Life Library — Christian Living

Life Ministry   •   The Lutheran Church—Missouri Synod

  • Amoral Times — To be amoral is to be unable to distinguish morally acceptable behavior from morally unacceptable behavior. Through conditioning we can lose the moral skills for even recognizing a moral issue when it confronts us. Discerning moral questions and answers requires the skills of careful, unbiased thinking and honest, self-disciplined reflection.

  • Christianity and Culture: God’s Double Sovereignty — Recognizing God’s double sovereignty over all of life can enable Christians to be engaged in a positive, transforming way with their culture without succumbing to the deadly, spirit-quenching sin of worldliness. It is a formula for both faithfulness and relevance.

  • Feelings, Emotions and Christian Truth — Those who minimize sound doctrine and promote feelings and experience must recognize they plot a course for deception and disaster. Those who focus on sound doctrine must begin teaching people to apply Scripture to their daily living so the experience of God’s people matches what God’s Word commands.

  • Luther’s Answers to Anxiety — Martin Luther knew from experience what it was to be despondent and anxious. He had bouts with this all his life, and he developed remedies he shared with others. Today, people suffering from ongoing depression should seek medical help. But others who feel “down” may find Luther’s suggestions helpful.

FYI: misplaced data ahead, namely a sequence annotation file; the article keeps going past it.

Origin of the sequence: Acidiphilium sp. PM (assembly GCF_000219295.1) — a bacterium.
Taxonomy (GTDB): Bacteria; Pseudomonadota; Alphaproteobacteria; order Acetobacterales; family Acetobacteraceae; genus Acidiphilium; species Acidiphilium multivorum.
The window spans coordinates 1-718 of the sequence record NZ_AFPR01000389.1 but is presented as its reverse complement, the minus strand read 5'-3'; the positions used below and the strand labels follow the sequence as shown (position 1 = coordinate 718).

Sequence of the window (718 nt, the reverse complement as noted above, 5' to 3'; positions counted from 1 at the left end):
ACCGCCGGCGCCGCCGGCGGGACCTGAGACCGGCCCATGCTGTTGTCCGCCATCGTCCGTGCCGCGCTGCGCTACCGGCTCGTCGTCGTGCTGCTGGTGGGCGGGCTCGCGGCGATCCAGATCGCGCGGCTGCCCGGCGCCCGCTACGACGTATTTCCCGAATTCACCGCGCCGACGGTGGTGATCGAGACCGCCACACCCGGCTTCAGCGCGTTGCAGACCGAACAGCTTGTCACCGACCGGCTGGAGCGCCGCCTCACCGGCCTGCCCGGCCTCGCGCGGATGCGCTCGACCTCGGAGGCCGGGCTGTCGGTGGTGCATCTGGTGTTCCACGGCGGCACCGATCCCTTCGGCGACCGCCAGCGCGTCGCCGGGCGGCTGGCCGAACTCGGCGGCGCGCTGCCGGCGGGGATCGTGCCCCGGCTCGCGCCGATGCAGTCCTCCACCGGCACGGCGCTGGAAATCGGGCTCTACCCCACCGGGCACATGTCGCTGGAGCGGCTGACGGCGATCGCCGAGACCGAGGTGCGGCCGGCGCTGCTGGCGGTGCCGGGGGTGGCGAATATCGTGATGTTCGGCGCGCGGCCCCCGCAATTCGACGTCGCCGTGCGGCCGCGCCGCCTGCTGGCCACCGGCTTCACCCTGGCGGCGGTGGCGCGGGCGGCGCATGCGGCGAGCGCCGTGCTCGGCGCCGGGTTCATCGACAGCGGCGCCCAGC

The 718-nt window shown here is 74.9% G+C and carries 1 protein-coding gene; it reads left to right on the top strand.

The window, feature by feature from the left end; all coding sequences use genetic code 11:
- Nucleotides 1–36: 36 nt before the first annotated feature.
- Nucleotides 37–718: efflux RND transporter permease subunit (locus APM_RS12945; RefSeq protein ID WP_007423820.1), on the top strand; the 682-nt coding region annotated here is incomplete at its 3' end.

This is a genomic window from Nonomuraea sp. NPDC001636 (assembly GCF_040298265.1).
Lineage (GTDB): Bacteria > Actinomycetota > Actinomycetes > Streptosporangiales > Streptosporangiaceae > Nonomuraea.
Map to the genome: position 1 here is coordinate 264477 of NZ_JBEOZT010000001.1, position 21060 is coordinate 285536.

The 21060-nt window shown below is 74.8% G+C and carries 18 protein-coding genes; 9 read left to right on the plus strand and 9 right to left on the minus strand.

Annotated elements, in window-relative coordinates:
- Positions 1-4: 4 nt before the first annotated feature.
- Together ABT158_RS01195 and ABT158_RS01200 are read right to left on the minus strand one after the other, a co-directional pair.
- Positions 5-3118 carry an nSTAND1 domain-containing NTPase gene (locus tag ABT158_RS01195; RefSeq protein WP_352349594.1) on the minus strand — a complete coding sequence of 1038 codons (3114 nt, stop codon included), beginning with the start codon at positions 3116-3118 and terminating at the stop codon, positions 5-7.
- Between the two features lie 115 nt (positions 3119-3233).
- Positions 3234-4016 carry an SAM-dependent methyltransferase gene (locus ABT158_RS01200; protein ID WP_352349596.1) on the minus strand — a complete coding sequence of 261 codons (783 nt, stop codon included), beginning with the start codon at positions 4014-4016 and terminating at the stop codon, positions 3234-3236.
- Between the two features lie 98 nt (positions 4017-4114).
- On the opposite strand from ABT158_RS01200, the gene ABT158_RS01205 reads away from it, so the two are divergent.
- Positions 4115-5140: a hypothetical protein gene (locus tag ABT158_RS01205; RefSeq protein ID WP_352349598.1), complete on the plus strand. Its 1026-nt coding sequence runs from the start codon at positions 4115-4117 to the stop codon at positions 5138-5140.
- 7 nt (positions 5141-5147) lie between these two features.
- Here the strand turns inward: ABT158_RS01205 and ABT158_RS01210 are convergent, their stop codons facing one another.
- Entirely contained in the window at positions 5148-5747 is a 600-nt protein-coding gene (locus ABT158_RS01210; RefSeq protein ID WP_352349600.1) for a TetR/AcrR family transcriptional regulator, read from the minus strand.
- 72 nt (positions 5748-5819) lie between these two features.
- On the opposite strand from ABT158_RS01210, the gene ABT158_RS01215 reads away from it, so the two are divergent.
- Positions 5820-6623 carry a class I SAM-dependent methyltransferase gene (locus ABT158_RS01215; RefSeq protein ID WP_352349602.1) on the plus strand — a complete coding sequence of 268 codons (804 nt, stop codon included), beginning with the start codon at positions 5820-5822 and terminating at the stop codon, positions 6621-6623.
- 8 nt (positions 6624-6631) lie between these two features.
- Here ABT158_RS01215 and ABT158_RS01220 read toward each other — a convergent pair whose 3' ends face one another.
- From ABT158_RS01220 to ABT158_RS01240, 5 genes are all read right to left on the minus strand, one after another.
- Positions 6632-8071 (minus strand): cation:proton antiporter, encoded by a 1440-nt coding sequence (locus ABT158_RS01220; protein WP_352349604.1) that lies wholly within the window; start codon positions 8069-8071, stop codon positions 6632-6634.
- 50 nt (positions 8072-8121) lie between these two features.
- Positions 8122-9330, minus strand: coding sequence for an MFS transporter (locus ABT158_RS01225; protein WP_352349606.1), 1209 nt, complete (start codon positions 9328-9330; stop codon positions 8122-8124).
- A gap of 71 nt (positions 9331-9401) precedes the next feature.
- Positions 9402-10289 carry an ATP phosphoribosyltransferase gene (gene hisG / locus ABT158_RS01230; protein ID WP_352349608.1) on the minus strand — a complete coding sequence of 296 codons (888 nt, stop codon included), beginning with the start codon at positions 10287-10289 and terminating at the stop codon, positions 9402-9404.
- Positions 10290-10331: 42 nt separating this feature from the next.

• Luther’s Dark Days — Rev. Dr. Martin Luther suffered through periods of deep personal struggle with sin, human frailty, satanic attacks, and the call to Christ-like self-sacrifice. Affliction is a sign of how much Satan wants to tear us away from Jesus and His promises. But Satan is not able to separate us from the love of God in Christ Jesus (Rom. 8:38-39).

  • Martin Luther’s Thoughts About Money — Martin Luther’s advice about money is still valuable today: God’s gifts are meant to be enjoyed, shared, and put to work in His name.

  • Pursuing Pleasure — Finding Boredom — By God’s design, excessive indulgence soon turns to ashes. Boredom is a sign that nothing earthly will satisfy us. God, on the other hand, gives us access to an infinite reservoir of joy.

  • Right and Wrong in the Workplace — We cannot separate our faith life from our career or business. Our service through our vocations is an expression of our gratitude for God’s grace through Christ. We have received God’s forgiveness through Christ’s sacrifice on the cross. We show our thanks to Him by forgiving others for His sake.

  • Redeemed Body and Soul — Gnosticism denies the truth of the redemption and resurrection of the body. Scripture teaches that the body is a vital part of man’s creation, redemption, and sanctification – temporally and eternally.

  • Responding in Love: Theological Guidelines for Human Care Ministry — We define and direct human care ministry relative to the heart of our Lutheran faith, the Gospel of Jesus Christ and its essential partner, the Law of God. We have been united with Jesus and one another in His body, the Church, and are called to and equipped for Christ-like service to one another and the world.

  • The Peril of Prosperity — We fear letting go of material possessions, and we are afraid we will lose things we love too much. Both rich and poor prisoners of consumerism participate in the myth of scarcity, so there is never enough. By trusting God we shed anxiety about our needs and no longer covet excess.

  • Twelve Good Reasons to Go Hungry — Even though the Old and New Testaments mention fasting nearly 100 times, this highly worthwhile discipline is essentially absent from most of our lives. Although most Christians may not feel the need to do a lengthy fast, there are benefits to be gained from even a short period of self-denial.

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